[TIP] including (or not) tests within your package

Olemis Lang olemis at gmail.com
Fri Jul 30 05:01:08 PDT 2010

On Thu, Jul 29, 2010 at 9:49 PM, David Stanek <dstanek at dstanek.com> wrote:
> On Thu, Jul 29, 2010 at 3:54 PM, Olemis Lang <olemis at gmail.com> wrote:
>> On Thu, Jul 29, 2010 at 2:34 PM, Michael Foord
>> <fuzzyman at voidspace.org.uk> wrote:
>>> On 29/07/2010 20:29, Éric Araujo wrote:
>>>> 0.02 €: As a user, I prefer not to have tests and extensive docs per
>>>> default. I like installing an OS and lots of useful packages on very
>>>> small hard drives/partitions. I’m biased, since I use OS packages that
>>>> are already built and tested for my setup.
>>> Right - horses for courses. As a user it frustrates the *heck* out of me
>>> when a package doesn't include documentation, especially if I install it and
>>> then try to use it when I no longer have an internet connection. I always
>>> trust a package a lot more if it comes with tests, even if I don't actually
>>> run them...
>> It comes with tests but not inside the same package . I'm sure that if
>> somebody considers all the instances of Apache running public Internet
>> sites (restrict the scope, on Debian | Ubuntu ;o) the percent with
>> apache-doc installed will be almost 0% ... or is it that you use to
>> install apache-doc in each and every such server so that you'll be
>> able to read the docs when ... when ?
>> What's the difference between having tests inside the package and
>> having a separate pkg for that . I mean, in the end you'll always be
>> able to test it , and that's what really matters (or not ?)
> As a package developer I find it very convenient to have docs and
> tests directories at the same level as my source code.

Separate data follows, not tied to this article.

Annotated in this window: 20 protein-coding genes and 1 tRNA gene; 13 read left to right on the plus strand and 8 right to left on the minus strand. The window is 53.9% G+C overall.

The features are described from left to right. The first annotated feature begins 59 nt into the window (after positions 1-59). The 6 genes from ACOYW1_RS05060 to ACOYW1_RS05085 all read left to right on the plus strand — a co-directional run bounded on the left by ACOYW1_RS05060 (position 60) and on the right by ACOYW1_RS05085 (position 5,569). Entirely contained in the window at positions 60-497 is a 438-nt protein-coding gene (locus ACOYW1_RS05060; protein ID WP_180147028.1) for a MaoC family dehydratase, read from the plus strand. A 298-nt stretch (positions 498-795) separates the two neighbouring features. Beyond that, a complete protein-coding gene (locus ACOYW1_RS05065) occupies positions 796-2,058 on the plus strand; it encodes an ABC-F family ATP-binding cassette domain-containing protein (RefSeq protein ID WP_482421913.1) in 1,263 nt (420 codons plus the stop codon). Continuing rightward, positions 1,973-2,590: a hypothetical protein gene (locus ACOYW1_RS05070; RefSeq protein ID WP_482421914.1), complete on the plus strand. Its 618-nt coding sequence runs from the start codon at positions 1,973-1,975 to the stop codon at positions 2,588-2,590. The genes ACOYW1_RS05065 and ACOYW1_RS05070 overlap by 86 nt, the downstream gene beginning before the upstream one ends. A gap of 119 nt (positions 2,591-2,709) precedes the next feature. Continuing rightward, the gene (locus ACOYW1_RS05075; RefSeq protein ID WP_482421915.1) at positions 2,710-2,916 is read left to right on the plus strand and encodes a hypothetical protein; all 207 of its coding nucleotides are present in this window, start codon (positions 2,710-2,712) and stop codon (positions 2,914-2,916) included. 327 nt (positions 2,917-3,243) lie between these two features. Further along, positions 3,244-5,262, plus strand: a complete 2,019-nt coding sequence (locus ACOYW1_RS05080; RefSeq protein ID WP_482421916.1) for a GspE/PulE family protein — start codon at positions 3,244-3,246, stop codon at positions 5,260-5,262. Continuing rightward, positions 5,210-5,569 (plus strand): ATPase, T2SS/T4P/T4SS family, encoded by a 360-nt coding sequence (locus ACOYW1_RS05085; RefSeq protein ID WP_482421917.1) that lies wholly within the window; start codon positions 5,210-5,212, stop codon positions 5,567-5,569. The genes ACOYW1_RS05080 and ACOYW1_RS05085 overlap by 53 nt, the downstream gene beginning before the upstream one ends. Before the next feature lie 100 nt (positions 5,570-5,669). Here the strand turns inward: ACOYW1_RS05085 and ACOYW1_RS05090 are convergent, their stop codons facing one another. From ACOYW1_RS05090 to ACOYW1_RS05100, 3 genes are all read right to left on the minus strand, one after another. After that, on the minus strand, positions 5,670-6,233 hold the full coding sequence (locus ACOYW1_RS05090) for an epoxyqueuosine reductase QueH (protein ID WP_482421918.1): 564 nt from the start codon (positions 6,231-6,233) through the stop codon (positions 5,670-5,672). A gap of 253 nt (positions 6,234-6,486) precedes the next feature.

In your VCS and sdists , yes . Do you really need all that in the
location where the package will be deployed | installed (production
environment) ? Why ?

> Does it really
> matter if you get a couple extra K of date when you install the
> package?

Probably this is a matter of flavors . The fact is that I've not seen
yet (or probably skipped ...) a strong reason (besides my current
laziness ;o) in favor of *always* including tests inside a package
prepared to run in production systems . Probably others find no
reasonable arguments for not including'em (and I understand that , I'm
lazy too !!! ) .

I prefer the thinking of the old school stating that every byte
matters . For instance (and this is OT ;o) why would I install MS VS
2k10 to develop certain kinds of .NET apps (and «waste» > 2GB in my
HDD among other PITAs ) if I can do exactly the same with SharpDevelop
(~40MB) ? Most of the time I'm in favor of using resources as
efficiently as possible , 'cause they are scarce (and we have to be
responsible and save the planet :) ... ) .

Specially in this case , what's the point of including tests in
ready-to-use packages over having a separate package for including
tests ?

PS: There is always a difference between what *SHOULD* be done and
what *IS ACTUALLY* done ;o)



Blog ES: http://simelo-es.blogspot.com/
Blog EN: http://simelo-en.blogspot.com/

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